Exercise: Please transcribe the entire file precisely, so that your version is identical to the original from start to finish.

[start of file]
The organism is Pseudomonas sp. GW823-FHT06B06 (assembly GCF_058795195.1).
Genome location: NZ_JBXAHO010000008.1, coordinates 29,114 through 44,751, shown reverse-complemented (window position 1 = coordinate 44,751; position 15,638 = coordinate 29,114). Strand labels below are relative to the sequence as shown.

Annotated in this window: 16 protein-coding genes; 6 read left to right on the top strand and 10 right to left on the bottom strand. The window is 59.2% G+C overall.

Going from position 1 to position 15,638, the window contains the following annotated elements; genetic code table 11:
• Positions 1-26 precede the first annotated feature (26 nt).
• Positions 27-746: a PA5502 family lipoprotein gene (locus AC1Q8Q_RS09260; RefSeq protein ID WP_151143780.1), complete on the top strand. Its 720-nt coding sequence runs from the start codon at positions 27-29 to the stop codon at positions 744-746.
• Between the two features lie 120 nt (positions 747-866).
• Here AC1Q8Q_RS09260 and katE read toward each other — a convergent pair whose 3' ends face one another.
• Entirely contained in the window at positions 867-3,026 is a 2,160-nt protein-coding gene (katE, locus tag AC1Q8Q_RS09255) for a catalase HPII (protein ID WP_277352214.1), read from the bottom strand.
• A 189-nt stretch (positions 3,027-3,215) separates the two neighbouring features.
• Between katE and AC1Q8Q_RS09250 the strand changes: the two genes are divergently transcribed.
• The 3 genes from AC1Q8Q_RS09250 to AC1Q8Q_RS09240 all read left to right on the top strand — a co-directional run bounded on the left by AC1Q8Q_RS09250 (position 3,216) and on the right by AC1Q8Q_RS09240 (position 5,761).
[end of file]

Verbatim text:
The organism is Pseudomonas sp. GW823-FHT06B06 (assembly GCF_058795195.1).
Genome location: NZ_JBXAHO010000008.1, coordinates 29,114 through 44,751, shown reverse-complemented (window position 1 = coordinate 44,751; position 15,638 = coordinate 29,114). Strand labels below are relative to the sequence as shown.

Annotated in this window: 16 protein-coding genes; 6 read left to right on the top strand and 10 right to left on the bottom strand. The window is 59.2% G+C overall.

Going from position 1 to position 15,638, the window contains the following annotated elements; genetic code table 11:
• Positions 1-26 precede the first annotated feature (26 nt).
• Positions 27-746: a PA5502 family lipoprotein gene (locus AC1Q8Q_RS09260; RefSeq protein ID WP_151143780.1), complete on the top strand. Its 720-nt coding sequence runs from the start codon at positions 27-29 to the stop codon at positions 744-746.
• Between the two features lie 120 nt (positions 747-866).
• Here AC1Q8Q_RS09260 and katE read toward each other — a convergent pair whose 3' ends face one another.
• Entirely contained in the window at positions 867-3,026 is a 2,160-nt protein-coding gene (katE, locus tag AC1Q8Q_RS09255) for a catalase HPII (protein ID WP_277352214.1), read from the bottom strand.
• A 189-nt stretch (positions 3,027-3,215) separates the two neighbouring features.
• Between katE and AC1Q8Q_RS09250 the strand changes: the two genes are divergently transcribed.
• The 3 genes from AC1Q8Q_RS09250 to AC1Q8Q_RS09240 all read left to right on the top strand — a co-directional run bounded on the left by AC1Q8Q_RS09250 (position 3,216) and on the right by AC1Q8Q_RS09240 (position 5,761).